Traditions Viewed as Risky Tagu Sibeko, operations manager at Maziya Funerals in the township of Katlehong east of Johannesburg, explains the custom, “On Thursday, the family would come, wash the body and then after that we would coffin the body and then on a Friday we’re going to live with the body and the body would stay at home till Saturday when the funeral happens. And obviously the body would be moved and taken to the cemetery. That has completely changed.”
The usual cultural rituals to say goodbye to deceased loved ones are also not advised as they mainly include washing the body of the person by family. Much hygiene care and sanitary precautions have been in effect worldwide amongst essential workers handling corpses of those who pass away during these covid-times.
Usually, bodies are recovered from the hospital already heavily bagged for protection – and in some cases even labelled as “highly contagious,” without the intention of being opened. As such, the corporal washing custom is not possible.
Sibeko, also noted that this aspect of the South African burial tradition is what has been most disrupted during the pandemic.
A Downsized Affair In addition, a South African burial ceremony is typically an elaborate occasion where several people gather to mourn the deceased – many even coming from out of town and staying for overnight vigils. However, the current sanitary guidelines restrict the number of attendees to only 50 when normally they can go up to 100 in light of around 200 cases identified earlier this year by officials in the Eastern Cape province which were linked to funerals held in the cities of Port Elizabeth and Port St. Johns.
Carl van der Riet, Chief Operating Officer of Avbob funeral insurance company, explains how the attendee-restrictions on funeral services are affecting the South African people, “People process trauma in different ways and people rely on family networks to assist them and support them through times of bereavement like this. And that’s, you know, the one potential area of impact is that people no longer have that level of support and are no longer able to process trauma.”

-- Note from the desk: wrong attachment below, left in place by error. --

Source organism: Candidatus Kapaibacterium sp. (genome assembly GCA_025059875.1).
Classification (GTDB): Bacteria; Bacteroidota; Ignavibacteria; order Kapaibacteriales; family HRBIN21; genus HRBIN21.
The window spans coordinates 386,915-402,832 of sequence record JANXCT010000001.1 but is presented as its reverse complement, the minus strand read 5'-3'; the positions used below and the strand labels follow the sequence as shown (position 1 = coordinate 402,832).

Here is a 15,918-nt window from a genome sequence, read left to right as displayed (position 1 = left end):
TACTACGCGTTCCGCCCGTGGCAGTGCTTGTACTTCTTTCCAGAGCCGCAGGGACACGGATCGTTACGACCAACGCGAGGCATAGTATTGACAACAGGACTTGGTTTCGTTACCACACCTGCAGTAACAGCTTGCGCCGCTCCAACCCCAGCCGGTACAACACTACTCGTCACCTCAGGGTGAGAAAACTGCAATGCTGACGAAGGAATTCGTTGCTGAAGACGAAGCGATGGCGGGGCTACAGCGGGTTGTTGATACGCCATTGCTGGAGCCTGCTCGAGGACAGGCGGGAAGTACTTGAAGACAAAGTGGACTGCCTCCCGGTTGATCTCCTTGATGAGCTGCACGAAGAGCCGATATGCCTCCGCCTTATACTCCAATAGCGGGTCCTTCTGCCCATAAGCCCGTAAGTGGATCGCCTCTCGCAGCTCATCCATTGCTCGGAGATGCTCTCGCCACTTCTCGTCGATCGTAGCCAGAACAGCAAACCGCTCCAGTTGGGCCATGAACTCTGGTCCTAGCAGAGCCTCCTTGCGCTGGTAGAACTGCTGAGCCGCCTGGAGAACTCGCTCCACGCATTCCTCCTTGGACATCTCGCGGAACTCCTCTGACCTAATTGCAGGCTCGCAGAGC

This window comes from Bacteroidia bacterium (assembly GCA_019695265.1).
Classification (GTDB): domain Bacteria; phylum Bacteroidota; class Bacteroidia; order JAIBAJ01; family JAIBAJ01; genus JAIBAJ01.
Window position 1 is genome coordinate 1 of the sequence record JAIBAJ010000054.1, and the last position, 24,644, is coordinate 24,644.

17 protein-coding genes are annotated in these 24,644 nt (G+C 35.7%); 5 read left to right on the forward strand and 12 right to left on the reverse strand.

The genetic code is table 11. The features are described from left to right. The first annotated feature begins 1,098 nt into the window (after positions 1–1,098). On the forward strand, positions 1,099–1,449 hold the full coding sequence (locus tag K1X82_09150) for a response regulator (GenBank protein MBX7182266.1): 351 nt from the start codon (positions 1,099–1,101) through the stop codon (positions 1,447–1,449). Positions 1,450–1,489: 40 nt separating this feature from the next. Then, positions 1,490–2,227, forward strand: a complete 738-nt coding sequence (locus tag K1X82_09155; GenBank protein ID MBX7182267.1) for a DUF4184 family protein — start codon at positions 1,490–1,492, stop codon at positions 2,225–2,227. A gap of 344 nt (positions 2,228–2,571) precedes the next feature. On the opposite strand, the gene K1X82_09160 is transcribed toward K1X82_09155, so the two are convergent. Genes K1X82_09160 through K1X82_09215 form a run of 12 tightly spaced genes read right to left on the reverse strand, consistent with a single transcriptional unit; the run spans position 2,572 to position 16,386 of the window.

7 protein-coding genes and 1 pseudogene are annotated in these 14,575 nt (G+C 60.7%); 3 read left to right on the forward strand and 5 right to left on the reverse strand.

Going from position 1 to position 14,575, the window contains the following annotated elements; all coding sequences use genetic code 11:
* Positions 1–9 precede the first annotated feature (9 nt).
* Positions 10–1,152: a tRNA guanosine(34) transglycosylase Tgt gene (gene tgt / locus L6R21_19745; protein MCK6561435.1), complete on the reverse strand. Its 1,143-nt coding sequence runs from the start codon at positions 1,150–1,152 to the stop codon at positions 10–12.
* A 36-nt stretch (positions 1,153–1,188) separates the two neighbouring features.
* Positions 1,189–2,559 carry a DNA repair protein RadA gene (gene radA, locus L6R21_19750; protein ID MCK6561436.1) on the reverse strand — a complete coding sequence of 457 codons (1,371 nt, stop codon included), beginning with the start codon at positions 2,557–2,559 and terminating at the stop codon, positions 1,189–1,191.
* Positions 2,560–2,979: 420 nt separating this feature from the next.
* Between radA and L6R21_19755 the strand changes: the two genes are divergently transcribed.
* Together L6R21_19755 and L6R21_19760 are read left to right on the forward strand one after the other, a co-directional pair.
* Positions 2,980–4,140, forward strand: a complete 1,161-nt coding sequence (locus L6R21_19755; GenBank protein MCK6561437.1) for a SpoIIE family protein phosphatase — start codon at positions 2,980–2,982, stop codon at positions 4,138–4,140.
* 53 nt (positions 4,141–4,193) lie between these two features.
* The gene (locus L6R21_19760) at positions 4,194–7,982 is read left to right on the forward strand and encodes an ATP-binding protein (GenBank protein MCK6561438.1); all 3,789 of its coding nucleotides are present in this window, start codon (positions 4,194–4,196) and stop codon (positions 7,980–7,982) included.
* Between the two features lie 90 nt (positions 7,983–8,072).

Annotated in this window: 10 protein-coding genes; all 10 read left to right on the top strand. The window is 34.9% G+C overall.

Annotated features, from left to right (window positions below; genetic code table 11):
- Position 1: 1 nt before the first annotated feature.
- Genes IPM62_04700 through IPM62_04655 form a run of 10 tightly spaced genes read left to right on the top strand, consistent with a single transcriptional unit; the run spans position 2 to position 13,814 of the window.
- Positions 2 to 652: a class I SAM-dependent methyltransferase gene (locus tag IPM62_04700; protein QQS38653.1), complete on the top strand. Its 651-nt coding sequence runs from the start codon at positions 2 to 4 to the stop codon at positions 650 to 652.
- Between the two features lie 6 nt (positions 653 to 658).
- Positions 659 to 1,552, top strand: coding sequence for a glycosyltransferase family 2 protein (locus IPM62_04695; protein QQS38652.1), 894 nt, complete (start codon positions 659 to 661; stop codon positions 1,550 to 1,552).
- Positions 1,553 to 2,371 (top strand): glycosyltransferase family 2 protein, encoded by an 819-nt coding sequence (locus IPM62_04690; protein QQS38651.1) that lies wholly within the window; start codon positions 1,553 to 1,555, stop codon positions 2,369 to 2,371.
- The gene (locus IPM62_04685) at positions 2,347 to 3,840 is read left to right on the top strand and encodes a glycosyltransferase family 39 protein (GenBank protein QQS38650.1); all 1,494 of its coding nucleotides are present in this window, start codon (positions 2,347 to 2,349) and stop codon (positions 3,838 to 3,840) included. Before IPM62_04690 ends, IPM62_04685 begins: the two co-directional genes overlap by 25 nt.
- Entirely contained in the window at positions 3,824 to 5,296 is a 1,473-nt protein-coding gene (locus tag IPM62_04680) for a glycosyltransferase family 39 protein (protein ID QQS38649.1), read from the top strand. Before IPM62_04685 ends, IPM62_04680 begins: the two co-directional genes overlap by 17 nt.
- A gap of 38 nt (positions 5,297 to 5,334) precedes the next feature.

People are finding different ways to mourn and cope In an already challenging time, the drastic change to the traditional burial rituals amongst family is daunting for many South Africans; However, so is having to pay a fine or face jail time for those found guilty of breaking these post-mortem sanitary regulations.
Pandemic Dying Down? As the country continues to gradually ease lockdown regulations, many South Africans are hopeful that these traditional rituals will be permitted once again.
South Africa has over half a million confirmed covid-19 cases and currently claims the sixth-highest number in the world.
South Africa’s President Cyril Ramaphosa will appear before an integrity commission to answer questions about a controversial campaign donation. This is according to his governing party officials.
Senior member of the African National Congress, ANC Jessie Duarte, however has not specified when Mr Ramaphosa would present himself before the party panel.
Mr Ramaphosa, according to South Africa’s anti-corruption watchdog, is alleged to have misled parliament about money he received in 2017, worth more than $36,000 (£27,000). Mr Ramaphosa maintains it was a donation towards his campaign for the ANC leadership.
As President, Mr Ramaphosa has staked his reputation on cleaning up the country’s politics since he replaced Jacob Zuma.